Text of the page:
The Horizon Sun

Homegrown Terrorism and the American Condition

How many more children must be martyrs before something changes?

Selina Fluty, Editor of Student Opinion

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I was born in March of 2002, several months after the tragedy of September 11. Since then, there’s been some form of tragedy every year in the news. I am no longer overwhelmingly outraged by bombings in Syria, bloodshed in Afghanistan, political corruption in our own country, or the rise of homegrown terrorism. I have become especially familiar with massacres and mass shootings. According to The Guardian, since January 1, 2013, there have been 1,624 mass shootings in America, at least up until February 15, 2018. A majority of these shootings have involved a U.S. citizen as one of the attackers.

This sudden rise in terrorism by a state’s own citizens has been given a name: domestic terrorism. Domestic terrorism, also known as homegrown terrorism, has become a sudden plague upon not just the nation, but the entire world as well. However, mass shootings have become a critical part of the lives of everyday Americans; almost every day features another shooting. Most don’t make headlines.

The shootings that do reach national attention are ugly things that scar the reputation of a nation already struggling for respect among its own people. I no longer flinch when I read a new headline stating 12 have been shot; in fact, I have found myself considering that a small amount of people. Domestic terrorism has become a normal part of the American way of life. What makes matters more pressing, more heartbreaking, and more troubling about this homegrown terrorism, though, is that schools are regular targets of this violence and domestic terrorism.

In 2015, BBC reports that there were 64 school shootings in America, including when guns were shot but nobody was hurt. This means that a gun was fired on 64 different school campuses, in 64 different locations, in 64 different settings, and at 64 different times. Sixty-four times the lives of children were on the line, and 64 times a child was killed or could have been murdered.

As the Parkland, Florida, shooting gains more and more traction and inevitably disappears from the national spotlight, American students have decided this shooting is the last straw. Walkouts on anniversaries of shootings, student protests, city-wide protests, and slogans that vent students’ frustration and terror are common topics of conversation among us. “NEVER AGAIN” is written on our arms, “SAY SOMETHING” is painted on our art, and allusions to previous protests (“hands up,” from the Black Lives Matter protests) are drawn hastily on our faces as we cry for change. I have seen middle school students talk eagerly with juniors about what they’re going to do on the dates of walkouts, or discuss the March For Life campaign meant to fight for gun regulation laws. The students at Horizon Honors have been so outspoken about their own desire for change that the school is hosting a session designed to alleviate our frustrations, hosted on March 14, the one-month anniversary of the Parkland shooting.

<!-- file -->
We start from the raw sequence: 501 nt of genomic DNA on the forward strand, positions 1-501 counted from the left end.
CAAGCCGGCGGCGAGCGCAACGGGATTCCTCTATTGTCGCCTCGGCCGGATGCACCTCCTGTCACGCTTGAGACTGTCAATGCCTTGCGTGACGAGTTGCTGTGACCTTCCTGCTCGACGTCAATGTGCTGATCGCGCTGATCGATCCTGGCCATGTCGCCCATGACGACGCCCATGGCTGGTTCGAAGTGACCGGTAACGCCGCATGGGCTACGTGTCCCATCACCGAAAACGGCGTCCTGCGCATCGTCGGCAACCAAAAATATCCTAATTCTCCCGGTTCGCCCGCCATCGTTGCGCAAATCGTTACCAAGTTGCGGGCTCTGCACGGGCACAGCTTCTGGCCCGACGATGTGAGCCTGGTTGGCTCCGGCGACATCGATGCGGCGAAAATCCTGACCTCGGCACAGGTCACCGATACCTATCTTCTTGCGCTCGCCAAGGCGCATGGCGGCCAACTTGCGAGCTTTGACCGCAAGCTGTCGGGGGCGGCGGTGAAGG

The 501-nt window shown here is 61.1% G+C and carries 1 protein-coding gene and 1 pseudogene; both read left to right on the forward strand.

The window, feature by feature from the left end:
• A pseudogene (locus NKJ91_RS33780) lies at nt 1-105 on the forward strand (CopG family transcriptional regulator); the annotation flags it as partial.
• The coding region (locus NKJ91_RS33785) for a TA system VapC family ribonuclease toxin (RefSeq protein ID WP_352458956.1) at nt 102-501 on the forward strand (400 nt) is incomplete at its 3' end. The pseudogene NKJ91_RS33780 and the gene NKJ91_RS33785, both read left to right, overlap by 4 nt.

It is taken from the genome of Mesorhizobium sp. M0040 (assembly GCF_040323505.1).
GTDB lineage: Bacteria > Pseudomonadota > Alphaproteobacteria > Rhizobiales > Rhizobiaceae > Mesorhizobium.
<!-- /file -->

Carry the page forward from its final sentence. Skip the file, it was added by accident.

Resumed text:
Despite all this frustration, despite the anger, despite the terror, these forms of protest will ultimately do nothing to stop shootings or domestic terrorism. Only some form of legislation or legal change can do that. However, this legislation will never come to light if gun regulation is considered a “side of the coin” issue that, depending on political party, has only one obvious solution.

I am not here to say what I think about these forms of prevention offered by presidents, citizens, or anyone else. I am not here to say teachers should or should not be armed, or that all guns should be banned. That’s not the point anymore, really. The question of “what next?” cannot be solved until the concept of the death of children is no longer a bipartisan issue.

As of the time of writing, Florida has released some forms of gun regulation, according to BBC. The state Senate passed the bill with a 20-18 vote. The legislation, as NPR states, changes the buying age to 21, bans the sale and purchase of bump stocks (additions to guns that imitate automatic weapons), and sets up a three-day waiting period before buying any gun. This legislation also provides $400 million for mental health services. There is also “opt-in” legislation where some teachers may be armed with a gun. The state House of Representatives must vote on it, and the governor must approve of it as well before it can be a legitimate law.